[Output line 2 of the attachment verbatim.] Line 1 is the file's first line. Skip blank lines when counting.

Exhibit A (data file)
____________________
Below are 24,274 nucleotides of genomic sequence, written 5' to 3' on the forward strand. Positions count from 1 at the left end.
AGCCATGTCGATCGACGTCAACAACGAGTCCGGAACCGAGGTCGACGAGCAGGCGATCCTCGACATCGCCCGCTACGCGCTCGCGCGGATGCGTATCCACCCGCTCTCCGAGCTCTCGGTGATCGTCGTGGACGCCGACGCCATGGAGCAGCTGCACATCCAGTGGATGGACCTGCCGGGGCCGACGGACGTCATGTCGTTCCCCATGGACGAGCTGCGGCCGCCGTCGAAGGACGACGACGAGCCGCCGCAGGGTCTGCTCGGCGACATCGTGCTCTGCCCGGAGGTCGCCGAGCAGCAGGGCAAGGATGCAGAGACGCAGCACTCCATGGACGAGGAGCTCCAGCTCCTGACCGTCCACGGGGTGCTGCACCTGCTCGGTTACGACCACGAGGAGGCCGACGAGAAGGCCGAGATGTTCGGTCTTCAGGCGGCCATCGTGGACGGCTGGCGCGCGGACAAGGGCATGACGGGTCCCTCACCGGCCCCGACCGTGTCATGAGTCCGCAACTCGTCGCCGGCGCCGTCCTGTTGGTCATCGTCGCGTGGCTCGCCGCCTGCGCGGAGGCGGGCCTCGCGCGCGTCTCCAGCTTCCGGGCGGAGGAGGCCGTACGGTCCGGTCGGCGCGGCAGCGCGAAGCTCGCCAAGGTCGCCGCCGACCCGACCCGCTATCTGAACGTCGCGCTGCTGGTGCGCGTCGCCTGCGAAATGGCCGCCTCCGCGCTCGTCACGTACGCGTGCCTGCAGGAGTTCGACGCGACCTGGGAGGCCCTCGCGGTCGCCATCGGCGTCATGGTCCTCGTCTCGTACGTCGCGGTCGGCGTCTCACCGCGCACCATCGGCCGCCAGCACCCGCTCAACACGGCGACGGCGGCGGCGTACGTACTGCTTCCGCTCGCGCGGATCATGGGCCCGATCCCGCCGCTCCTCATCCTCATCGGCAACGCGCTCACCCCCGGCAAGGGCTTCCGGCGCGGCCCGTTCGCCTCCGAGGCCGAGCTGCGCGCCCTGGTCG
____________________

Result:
AGCCATGTCGATCGACGTCAACAACGAGTCCGGAACCGAGGTCGACGAGCAGGCGATCCTCGACATCGCCCGCTACGCGCTCGCGCGGATGCGTATCCACCCGCTCTCCGAGCTCTCGGTGATCGTCGTGGACGCCGACGCCATGGAGCAGCTGCACATCCAGTGGATGGACCTGCCGGGGCCGACGGACGTCATGTCGTTCCCCATGGACGAGCTGCGGCCGCCGTCGAAGGACGACGACGAGCCGCCGCAGGGTCTGCTCGGCGACATCGTGCTCTGCCCGGAGGTCGCCGAGCAGCAGGGCAAGGATGCAGAGACGCAGCACTCCATGGACGAGGAGCTCCAGCTCCTGACCGTCCACGGGGTGCTGCACCTGCTCGGTTACGACCACGAGGAGGCCGACGAGAAGGCCGAGATGTTCGGTCTTCAGGCGGCCATCGTGGACGGCTGGCGCGCGGACAAGGGCATGACGGGTCCCTCACCGGCCCCGACCGTGTCATGAGTCCGCAACTCGTCGCCGGCGCCGTCCTGTTGGTCATCGTCGCGTGGCTCGCCGCCTGCGCGGAGGCGGGCCTCGCGCGCGTCTCCAGCTTCCGGGCGGAGGAGGCCGTACGGTCCGGTCGGCGCGGCAGCGCGAAGCTCGCCAAGGTCGCCGCCGACCCGACCCGCTATCTGAACGTCGCGCTGCTGGTGCGCGTCGCCTGCGAAATGGCCGCCTCCGCGCTCGTCACGTACGCGTGCCTGCAGGAGTTCGACGCGACCTGGGAGGCCCTCGCGGTCGCCATCGGCGTCATGGTCCTCGTCTCGTACGTCGCGGTCGGCGTCTCACCGCGCACCATCGGCCGCCAGCACCCGCTCAACACGGCGACGGCGGCGGCGTACGTACTGCTTCCGCTCGCGCGGATCATGGGCCCGATCCCGCCGCTCCTCATCCTCATCGGCAACGCGCTCACCCCCGGCAAGGGCTTCCGGCGCGGCCCGTTCGCCTCCGAGGCCGAGCTGCGCGCCCTGGTCG